The Magician’s Nephew
The Magician’s Nephew
Published in 1950, the Magician’s Nephew was the sixth book published in the Chronicles of Narnia, but actually comes first in the internal chronology of the series. Author C.S. Lewis never planned the series, and each book apparently was written as it occurred to him.
WARNING: This plot synopsis contains spoilers.
The Magician’s Nephew centers around the adventures of Digory and Polly, two children who meet in London in the summer of 1900. Digory’s mother is dying—a plot element that later becomes important.
One day, while exploring the attic that is shared by the adjourning row houses on their block, they stumble upon Digory’s Uncle Andrew at work in his study. Andrew, a self-taught magician, tricks the children into putting on a magic ring which transports them to the Wood Between Worlds.
The Wood is full of strange pools of water, each of which will transport visitors to a different world. The first pool takes the children to the ruins of the capital of a world called Charn. There, in a ruined palace, they discover a bell—along with a sign that both warns against ringing, and dares visitors to do so. Digory accepts the challenge and rings the bell, which awakens the statue of the evil Queen Jadis.
Jadis tells them how—at the end of a long war between herself and her sister—she had used the incantation called “The Deplorable Word, “ which destroyed all life on Carn. All life, that is, except Jadis, who was placed in a state of suspended animation until the children awakened her with the bell.
Alarmed by Jadis’ evil, Digory and Polly try to escape back to their own world. Unfortunately, Jadis is able to grab Polly’s hair and follow them back to London. Andrew, Digory and Polly are able to return the Queen to the wood, but are sent back with her, along with a cab driver and his horse.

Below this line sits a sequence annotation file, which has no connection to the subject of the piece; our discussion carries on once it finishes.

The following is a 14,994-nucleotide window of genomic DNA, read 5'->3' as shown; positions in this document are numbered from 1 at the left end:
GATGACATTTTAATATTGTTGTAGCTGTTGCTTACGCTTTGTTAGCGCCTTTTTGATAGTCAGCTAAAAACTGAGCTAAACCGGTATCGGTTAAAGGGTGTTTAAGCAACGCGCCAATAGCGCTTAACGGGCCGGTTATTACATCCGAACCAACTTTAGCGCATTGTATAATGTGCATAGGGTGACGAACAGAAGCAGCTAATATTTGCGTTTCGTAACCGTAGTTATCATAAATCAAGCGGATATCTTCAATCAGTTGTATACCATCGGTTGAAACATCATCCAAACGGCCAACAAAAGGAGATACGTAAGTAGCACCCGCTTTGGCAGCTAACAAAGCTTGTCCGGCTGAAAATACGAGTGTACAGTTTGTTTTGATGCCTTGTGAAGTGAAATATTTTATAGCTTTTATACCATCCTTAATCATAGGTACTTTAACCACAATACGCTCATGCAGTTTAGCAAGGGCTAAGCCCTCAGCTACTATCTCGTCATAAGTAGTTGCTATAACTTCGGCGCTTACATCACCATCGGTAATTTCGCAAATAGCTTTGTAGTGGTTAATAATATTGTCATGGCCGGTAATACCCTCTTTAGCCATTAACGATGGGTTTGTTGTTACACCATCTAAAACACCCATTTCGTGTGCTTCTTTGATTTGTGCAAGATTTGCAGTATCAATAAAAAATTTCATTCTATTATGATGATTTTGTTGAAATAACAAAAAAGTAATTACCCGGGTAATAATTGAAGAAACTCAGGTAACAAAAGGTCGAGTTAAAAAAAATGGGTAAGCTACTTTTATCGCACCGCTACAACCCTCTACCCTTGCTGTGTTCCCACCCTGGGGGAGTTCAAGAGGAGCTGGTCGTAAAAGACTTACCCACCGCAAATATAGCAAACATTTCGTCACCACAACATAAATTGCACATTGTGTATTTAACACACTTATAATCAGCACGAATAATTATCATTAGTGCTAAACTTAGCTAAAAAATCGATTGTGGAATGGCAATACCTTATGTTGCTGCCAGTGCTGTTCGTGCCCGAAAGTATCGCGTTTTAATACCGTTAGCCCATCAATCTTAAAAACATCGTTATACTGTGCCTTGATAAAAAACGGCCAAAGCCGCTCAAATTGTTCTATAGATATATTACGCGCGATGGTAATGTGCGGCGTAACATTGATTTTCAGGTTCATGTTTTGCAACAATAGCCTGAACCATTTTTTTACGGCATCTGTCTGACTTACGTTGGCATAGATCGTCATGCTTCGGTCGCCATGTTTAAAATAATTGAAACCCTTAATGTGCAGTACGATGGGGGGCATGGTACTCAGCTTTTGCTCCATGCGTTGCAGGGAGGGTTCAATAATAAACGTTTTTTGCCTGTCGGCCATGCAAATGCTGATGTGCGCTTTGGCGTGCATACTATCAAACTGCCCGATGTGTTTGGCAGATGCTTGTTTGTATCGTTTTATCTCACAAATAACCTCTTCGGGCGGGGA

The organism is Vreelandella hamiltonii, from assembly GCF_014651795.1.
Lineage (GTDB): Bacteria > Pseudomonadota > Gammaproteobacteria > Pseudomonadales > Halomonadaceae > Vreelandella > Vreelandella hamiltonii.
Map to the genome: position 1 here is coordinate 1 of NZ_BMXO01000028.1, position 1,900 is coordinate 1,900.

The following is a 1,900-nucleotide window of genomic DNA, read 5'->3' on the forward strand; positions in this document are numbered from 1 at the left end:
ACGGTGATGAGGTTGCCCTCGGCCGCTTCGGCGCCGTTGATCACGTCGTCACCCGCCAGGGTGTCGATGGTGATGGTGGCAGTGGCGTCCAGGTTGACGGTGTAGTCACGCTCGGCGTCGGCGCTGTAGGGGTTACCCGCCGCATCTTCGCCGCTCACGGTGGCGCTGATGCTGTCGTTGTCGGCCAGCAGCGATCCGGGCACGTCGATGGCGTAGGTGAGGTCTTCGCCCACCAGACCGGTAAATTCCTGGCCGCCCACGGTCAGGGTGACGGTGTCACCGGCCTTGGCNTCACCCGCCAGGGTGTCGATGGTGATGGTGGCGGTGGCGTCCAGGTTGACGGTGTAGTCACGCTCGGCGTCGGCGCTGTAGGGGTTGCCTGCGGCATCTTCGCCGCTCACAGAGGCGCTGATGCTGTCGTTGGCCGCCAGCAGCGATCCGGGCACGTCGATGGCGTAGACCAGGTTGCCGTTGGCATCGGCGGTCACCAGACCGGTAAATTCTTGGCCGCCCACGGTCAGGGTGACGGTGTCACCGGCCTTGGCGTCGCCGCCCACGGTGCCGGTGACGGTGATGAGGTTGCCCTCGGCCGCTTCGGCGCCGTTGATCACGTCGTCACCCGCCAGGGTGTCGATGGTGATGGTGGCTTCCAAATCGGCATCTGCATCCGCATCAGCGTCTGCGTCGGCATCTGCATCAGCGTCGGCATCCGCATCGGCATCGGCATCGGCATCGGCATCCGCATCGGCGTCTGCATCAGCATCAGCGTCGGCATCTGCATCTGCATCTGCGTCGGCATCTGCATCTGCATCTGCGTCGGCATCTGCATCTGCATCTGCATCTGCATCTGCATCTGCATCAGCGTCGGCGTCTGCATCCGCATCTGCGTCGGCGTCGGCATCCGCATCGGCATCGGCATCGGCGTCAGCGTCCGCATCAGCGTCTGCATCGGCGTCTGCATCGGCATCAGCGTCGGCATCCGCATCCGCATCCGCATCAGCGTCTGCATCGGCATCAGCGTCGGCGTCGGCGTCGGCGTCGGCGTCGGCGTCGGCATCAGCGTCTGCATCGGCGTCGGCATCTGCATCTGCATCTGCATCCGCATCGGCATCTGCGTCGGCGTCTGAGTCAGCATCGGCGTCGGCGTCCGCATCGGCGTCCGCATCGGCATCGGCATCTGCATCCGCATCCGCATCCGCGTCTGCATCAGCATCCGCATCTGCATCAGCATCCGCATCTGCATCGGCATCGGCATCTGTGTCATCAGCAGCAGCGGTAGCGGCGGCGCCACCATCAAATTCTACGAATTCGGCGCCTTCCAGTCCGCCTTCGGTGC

Thinking that he knows the way, Digory plunges teh group into a familiar looking pool, only to find that he has the wrong one. Instead of Charn, he has led them to a world which is dark, and completely empty. It is a world in the making.
Soon, the group hears singing which creates stars and the sun—and with the light, they can see the singer: The Great Lion, Aslan. Aslan continues to sing, and before their eyes sings a new world into creation.
Jadis attacks Aslan with a lamp post bar that she brought from London, fails in the attack, and then flees. Later, Aslan sends Digory on a mission to get a special apple as penance for bringing the evil witch into the land of Narnia. Polly, Digory and the Horse—given wings by Aslan—fly to a walled garden, where they are tempted by Jadis. The witch tells Digory that he can eat the apple and gain eternal youth, or use it to cure his dying Mother. Digory resists, and takes the apple back to Aslan.
Following Aslan’s instructions, Digory plants the apple in the ground. While it is growing, the cab driver and his wife are crowned as the Kng and Wueen of Narnia. The tree, Aslan says, will protect Narnia from the Witch. He then gives Digory one of the apples from the tree, telling him that it will cure his mother.
When they return to London, Digory gives the apple to his mother, who is cured. He then buries the core—along with the magic rings—in the back yard. Over the years, the core grows into large tree, only to be blown down in a storm. Digory has the wood from the tree made into a wardrobe—the same wardrobe which figures in the next book in the series, The Lion, The Witch and The Wardrobe.
Posted by The Editor on 02/07 at 06:56 PM
The Chronicle Books
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Posted by The Editor on 08/23 at 04:14 PM
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